Friday, October 4, 2013

Nehemiah 12:1-13:31


So here we wrap up Ezra-Nehemiah which tell of the Jews return to Jerusalem and Judah, their rebuilding of the temple and the city under the leadership of the titular characters, Ezra the priest and Nehemiah the governor. With this we conclude the historical portion of the Old Testament (unless you are a fundamentalist and insist that Esther is also a historical narrative). Ancient Hebrew historiography is obviously of a different nature than modern history writing.The historical background will be important when we get to reading the prophets (again, unless you are a fundamentalist and read the prophets without regard to their historical context).

Ezra-Nehemiah seems clearly to be a composite text and, I think, that the first person portions represent the actual writings of those two men, albeit heavily redacted. The question of whether the careers of these two overlapped remains open. If so, Ezra must have been quite old by Nehemiah's time.

Chapter 12 of Nehemiah begins with a list of priests and Levites and then moves on to a a description of the ritual dedicating Jerusalem's repaired walls. Two processions moving in opposite directions atop the walls meet at the temple area. Many sacrifices are offered. The sound of joy is heard far away.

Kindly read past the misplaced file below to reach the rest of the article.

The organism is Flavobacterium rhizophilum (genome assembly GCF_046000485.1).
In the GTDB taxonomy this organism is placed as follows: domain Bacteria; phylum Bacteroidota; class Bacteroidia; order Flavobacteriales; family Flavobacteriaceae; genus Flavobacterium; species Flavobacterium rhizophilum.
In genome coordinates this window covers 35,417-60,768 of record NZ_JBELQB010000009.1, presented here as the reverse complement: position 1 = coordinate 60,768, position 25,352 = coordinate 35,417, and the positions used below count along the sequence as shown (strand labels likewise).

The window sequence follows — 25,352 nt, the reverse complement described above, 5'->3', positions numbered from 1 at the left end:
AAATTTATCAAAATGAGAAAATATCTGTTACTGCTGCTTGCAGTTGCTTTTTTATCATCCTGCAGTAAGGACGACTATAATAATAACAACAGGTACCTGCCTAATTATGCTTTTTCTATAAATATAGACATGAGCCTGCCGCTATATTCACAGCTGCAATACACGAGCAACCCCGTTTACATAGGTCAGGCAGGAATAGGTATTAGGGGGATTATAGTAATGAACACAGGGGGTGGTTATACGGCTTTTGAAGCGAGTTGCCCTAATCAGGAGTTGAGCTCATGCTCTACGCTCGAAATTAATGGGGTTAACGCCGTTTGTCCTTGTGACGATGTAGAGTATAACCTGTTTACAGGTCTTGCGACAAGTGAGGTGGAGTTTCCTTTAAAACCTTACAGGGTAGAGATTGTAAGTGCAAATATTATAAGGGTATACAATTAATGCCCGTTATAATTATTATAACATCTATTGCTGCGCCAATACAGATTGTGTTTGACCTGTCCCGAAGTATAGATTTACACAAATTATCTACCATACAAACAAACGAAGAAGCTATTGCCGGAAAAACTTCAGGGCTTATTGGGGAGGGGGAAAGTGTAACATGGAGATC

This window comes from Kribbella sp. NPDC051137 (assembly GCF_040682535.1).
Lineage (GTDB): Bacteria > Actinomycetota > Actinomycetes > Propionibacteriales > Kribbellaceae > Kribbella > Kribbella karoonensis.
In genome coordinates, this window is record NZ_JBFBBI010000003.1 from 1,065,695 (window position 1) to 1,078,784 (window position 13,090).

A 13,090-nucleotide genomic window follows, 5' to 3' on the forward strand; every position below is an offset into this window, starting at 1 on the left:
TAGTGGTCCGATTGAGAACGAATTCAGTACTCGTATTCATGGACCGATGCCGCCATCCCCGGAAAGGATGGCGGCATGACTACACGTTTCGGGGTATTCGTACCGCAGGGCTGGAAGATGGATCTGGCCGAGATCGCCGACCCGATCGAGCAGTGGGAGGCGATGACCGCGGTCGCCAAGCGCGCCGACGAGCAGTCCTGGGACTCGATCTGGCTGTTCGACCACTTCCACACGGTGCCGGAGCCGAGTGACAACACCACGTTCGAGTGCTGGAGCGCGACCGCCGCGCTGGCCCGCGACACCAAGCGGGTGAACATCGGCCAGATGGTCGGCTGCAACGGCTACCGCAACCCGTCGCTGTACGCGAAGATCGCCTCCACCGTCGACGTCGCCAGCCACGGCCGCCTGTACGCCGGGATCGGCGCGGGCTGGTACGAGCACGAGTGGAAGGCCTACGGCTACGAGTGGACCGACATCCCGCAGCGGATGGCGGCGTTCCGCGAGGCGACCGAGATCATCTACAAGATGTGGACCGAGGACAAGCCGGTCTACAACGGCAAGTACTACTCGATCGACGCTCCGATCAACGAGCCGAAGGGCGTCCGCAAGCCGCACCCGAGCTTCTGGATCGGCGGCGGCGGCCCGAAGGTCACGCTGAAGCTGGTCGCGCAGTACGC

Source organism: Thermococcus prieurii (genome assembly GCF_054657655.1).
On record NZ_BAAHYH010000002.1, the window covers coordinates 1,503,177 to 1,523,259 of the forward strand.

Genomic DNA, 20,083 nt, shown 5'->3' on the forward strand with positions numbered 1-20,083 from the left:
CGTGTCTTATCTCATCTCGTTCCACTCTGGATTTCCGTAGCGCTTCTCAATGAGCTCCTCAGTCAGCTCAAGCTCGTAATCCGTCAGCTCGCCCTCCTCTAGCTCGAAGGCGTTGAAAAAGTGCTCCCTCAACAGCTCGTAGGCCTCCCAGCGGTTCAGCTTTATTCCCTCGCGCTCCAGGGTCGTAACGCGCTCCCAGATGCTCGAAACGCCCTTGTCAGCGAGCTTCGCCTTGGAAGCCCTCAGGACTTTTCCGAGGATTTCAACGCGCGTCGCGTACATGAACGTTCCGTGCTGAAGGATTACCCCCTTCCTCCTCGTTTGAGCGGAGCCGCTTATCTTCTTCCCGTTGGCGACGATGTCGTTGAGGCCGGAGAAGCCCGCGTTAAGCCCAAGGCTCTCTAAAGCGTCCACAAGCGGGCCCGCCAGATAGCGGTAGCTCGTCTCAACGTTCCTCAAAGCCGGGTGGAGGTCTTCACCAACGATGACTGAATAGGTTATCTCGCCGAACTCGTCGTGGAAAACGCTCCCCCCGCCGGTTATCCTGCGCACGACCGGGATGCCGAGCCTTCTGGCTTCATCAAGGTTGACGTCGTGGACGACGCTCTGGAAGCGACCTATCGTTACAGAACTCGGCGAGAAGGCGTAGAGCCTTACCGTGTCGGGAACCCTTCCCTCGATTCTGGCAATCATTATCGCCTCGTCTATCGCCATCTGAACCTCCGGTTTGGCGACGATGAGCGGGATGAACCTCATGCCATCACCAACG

It might be nice to end on that happy note, but concerns for ethnic and ritual purity, so important to Ezra-Nehemiah, occupy chapter 13. First, a reading from the Law of Moses confirms that no Ammonites or Moabites shall be admitted to the assembly.

Next when Nehemiah is out of town on business, the priest Eliashib moves his relative Tobiah into the temple. Nehemiah comes back and moves Tobiah out. Wait a minute. Is that Tobiah the Ammonite from chapter 2? The guy who opposed the rebuilding of the walls in chapter 4? The one who conspired to lure Nehemiah out of the city to kill him in chapter 6?  Well, yeah. Maybe that guy needed to get kicked out of the temple.

Nehemiah also makes sure that the people pay their tithes. He locks the city gates to prevent trade on the Sabbath and denounces mixed marriages. Unlike Ezra he doesn't make the Jews who have married Gentile women divorce their wives. He just roughs them up a little and tells them not to let their kids intermarry.

Actually, though I'm sure the men didn't care for the beatings, the women and children fare much better this time around.

Next: Esther 1-5

No comments:

Post a Comment